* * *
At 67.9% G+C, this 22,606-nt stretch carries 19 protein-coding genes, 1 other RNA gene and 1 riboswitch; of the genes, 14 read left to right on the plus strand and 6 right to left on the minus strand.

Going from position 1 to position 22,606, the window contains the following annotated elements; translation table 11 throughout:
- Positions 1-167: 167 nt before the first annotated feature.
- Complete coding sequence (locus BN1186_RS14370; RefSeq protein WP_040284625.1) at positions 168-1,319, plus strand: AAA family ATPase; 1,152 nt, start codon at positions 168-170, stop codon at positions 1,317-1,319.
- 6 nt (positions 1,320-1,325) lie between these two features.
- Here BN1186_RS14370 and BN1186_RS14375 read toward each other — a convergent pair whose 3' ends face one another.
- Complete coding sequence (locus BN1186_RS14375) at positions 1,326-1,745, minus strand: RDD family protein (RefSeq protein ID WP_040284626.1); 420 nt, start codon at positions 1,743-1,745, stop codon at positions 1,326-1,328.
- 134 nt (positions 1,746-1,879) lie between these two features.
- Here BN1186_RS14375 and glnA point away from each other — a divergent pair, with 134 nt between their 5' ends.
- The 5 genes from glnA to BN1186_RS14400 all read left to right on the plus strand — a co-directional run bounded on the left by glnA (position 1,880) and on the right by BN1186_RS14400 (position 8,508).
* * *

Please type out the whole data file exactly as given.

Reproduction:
At 67.9% G+C, this 22,606-nt stretch carries 19 protein-coding genes, 1 other RNA gene and 1 riboswitch; of the genes, 14 read left to right on the plus strand and 6 right to left on the minus strand.

Going from position 1 to position 22,606, the window contains the following annotated elements; translation table 11 throughout:
- Positions 1-167: 167 nt before the first annotated feature.
- Complete coding sequence (locus BN1186_RS14370; RefSeq protein WP_040284625.1) at positions 168-1,319, plus strand: AAA family ATPase; 1,152 nt, start codon at positions 168-170, stop codon at positions 1,317-1,319.
- 6 nt (positions 1,320-1,325) lie between these two features.
- Here BN1186_RS14370 and BN1186_RS14375 read toward each other — a convergent pair whose 3' ends face one another.
- Complete coding sequence (locus BN1186_RS14375) at positions 1,326-1,745, minus strand: RDD family protein (RefSeq protein ID WP_040284626.1); 420 nt, start codon at positions 1,743-1,745, stop codon at positions 1,326-1,328.
- 134 nt (positions 1,746-1,879) lie between these two features.
- Here BN1186_RS14375 and glnA point away from each other — a divergent pair, with 134 nt between their 5' ends.
- The 5 genes from glnA to BN1186_RS14400 all read left to right on the plus strand — a co-directional run bounded on the left by glnA (position 1,880) and on the right by BN1186_RS14400 (position 8,508).